The company implemented a rolling operational planning review so that each team would provide a review of what had happened and what would be needed in the quarters looking forward. Through six-quarter planning and a series of more frequent forums, the company increased on-time delivery of its product specifications to factories from 50 – 85% meaning the right products were “buy-ready” when they were needed. Asked how he would describe the positive change, the Chief Supply Chain Officer noted, “I can’t remember the last buy-ready debate [the supply chain team] had.”
This case study is a good example of how the ROPR business review allocates equal time to assessing what happened and why with a forward-looking view of what needs to happen next and the resources required to deliver the company’s long-term objectives. Linking current execution to the long-term strategy is fundamental to consistently meeting your goals and stakeholder expectations over the long run.
Practical steps for senior leaders to do now:
1. Consider how your current annual planning process affects business continuity
- Is there a break in continuity between your fiscal year Q4 and Q1 that requires the roll out of a new annual plan instead of a continuous focus on the long-term strategy?
- Does it effectively link quarterly execution goals and allocate resources to deliver your multi-year strategy or simply manage a proportional representation of the strategy?
2. Assess the effectiveness of your business reviews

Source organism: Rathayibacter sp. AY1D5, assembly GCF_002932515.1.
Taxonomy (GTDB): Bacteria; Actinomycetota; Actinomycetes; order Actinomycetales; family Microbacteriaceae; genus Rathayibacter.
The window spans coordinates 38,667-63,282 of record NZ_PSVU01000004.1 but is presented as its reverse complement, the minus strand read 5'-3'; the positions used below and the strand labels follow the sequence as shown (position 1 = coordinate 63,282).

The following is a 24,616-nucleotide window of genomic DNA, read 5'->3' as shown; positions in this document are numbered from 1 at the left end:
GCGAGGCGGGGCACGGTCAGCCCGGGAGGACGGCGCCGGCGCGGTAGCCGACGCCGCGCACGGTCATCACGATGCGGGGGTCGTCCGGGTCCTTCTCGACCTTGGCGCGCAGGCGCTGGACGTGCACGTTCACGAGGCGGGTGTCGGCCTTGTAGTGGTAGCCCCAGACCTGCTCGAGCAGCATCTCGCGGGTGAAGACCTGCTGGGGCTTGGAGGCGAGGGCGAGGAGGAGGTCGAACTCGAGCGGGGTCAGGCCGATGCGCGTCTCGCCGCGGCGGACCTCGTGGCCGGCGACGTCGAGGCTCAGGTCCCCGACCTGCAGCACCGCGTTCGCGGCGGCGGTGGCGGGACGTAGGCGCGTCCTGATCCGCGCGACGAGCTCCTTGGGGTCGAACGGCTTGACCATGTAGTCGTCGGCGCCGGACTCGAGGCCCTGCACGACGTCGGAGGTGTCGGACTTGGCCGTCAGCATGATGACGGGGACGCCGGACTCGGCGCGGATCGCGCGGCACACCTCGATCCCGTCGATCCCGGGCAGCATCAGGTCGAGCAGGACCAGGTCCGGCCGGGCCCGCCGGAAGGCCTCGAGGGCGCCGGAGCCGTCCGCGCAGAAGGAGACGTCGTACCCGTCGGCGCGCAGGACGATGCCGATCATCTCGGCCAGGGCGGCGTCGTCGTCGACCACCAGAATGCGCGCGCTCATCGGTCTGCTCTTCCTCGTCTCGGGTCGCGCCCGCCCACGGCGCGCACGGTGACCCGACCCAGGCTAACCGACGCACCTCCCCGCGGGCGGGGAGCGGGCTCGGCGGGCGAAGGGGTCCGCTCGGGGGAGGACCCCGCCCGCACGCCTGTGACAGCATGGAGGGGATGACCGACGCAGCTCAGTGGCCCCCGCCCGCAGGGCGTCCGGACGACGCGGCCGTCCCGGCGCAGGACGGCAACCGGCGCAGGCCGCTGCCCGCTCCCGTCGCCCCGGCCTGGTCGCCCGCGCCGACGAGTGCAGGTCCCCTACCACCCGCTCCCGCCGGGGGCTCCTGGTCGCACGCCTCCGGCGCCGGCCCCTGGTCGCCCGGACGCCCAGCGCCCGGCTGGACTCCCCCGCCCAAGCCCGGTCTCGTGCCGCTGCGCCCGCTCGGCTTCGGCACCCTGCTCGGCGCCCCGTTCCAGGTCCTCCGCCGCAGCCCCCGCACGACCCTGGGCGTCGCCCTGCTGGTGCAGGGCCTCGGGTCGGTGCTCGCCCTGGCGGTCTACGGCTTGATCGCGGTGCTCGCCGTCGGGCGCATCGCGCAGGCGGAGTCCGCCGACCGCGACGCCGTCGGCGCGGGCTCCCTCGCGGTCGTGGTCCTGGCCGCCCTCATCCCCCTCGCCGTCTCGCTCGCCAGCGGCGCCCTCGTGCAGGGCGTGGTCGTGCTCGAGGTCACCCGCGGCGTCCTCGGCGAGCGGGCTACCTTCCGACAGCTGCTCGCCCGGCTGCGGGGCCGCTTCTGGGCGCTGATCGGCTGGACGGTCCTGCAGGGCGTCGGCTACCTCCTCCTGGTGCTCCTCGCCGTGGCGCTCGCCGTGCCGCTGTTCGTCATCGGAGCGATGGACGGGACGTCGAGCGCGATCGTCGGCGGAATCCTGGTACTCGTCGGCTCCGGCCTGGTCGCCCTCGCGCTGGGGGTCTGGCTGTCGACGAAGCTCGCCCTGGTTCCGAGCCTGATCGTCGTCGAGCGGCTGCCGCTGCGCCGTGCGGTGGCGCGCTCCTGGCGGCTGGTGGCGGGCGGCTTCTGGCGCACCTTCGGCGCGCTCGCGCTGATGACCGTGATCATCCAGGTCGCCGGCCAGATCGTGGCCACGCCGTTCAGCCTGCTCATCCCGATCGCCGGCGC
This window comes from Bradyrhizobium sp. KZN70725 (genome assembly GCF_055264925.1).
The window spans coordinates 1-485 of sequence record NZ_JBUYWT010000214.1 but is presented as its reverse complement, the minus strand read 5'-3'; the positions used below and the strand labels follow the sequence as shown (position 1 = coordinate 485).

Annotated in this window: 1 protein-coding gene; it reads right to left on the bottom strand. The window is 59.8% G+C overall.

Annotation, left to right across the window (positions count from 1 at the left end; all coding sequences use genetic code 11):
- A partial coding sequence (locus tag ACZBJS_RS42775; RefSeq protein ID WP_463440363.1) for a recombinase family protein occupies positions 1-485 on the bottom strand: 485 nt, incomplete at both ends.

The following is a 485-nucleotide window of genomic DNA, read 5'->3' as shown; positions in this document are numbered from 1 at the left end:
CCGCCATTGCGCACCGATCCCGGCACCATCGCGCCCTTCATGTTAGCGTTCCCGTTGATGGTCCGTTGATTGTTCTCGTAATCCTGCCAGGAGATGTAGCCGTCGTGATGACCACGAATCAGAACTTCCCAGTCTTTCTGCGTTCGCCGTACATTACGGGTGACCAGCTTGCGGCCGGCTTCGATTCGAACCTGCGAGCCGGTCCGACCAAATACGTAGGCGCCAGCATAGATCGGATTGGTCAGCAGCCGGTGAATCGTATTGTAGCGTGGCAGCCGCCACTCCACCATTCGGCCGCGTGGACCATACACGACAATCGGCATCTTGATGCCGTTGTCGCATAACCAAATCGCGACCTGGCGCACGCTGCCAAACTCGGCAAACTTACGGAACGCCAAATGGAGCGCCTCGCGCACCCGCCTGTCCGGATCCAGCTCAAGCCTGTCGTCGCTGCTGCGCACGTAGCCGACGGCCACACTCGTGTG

- Do they focus too much on what happened and why at the expense of which adjustments must be made in the coming periods?
- Do they provide insight into future execution and resource requirements with sufficient time for the team to adequately coordinate and prepare?
After reflection, if your sense is that you often see a break in business continuity between annual plans, always seem to rush to get the next plan rolled out, or your team is waiting on resources, then consider transitioning to a 6-Quarter Rolling Operational Plan Review to get ahead of the curve.
Series Conclusion: Your team is the key to navigating the rising cost of business
Though we’ve discussed at length the challenge of dealing with back-to-back economic disruptions, success in today’s operating environment requires leaders to deal with complexity at scale. Making sure your teams are aligned on what is most important to the company will maximize their productivity and enable more informed cost and pricing decisions. Implementing information sharing and cross-team collaboration that enables extreme transparency, even to the point where it’s a bit uncomfortable, allows leaders at every level to understand how their actions impact the organization and vice versa. Finally, a rolling operational planning review (ROPR) connects current execution to long-term goals and ensures the right resources are in the right place at the right time to deliver your company’s objectives.
Taken together, these imperatives allow organizations to take a multi-year approach in a high-cost environment that is increasingly dominated by near-term challenges. When circumstances inevitably shift or opportunities emerge, leaders who have the right people and processes aligned around a common strategy will thrive amidst complexity and outpace their competition.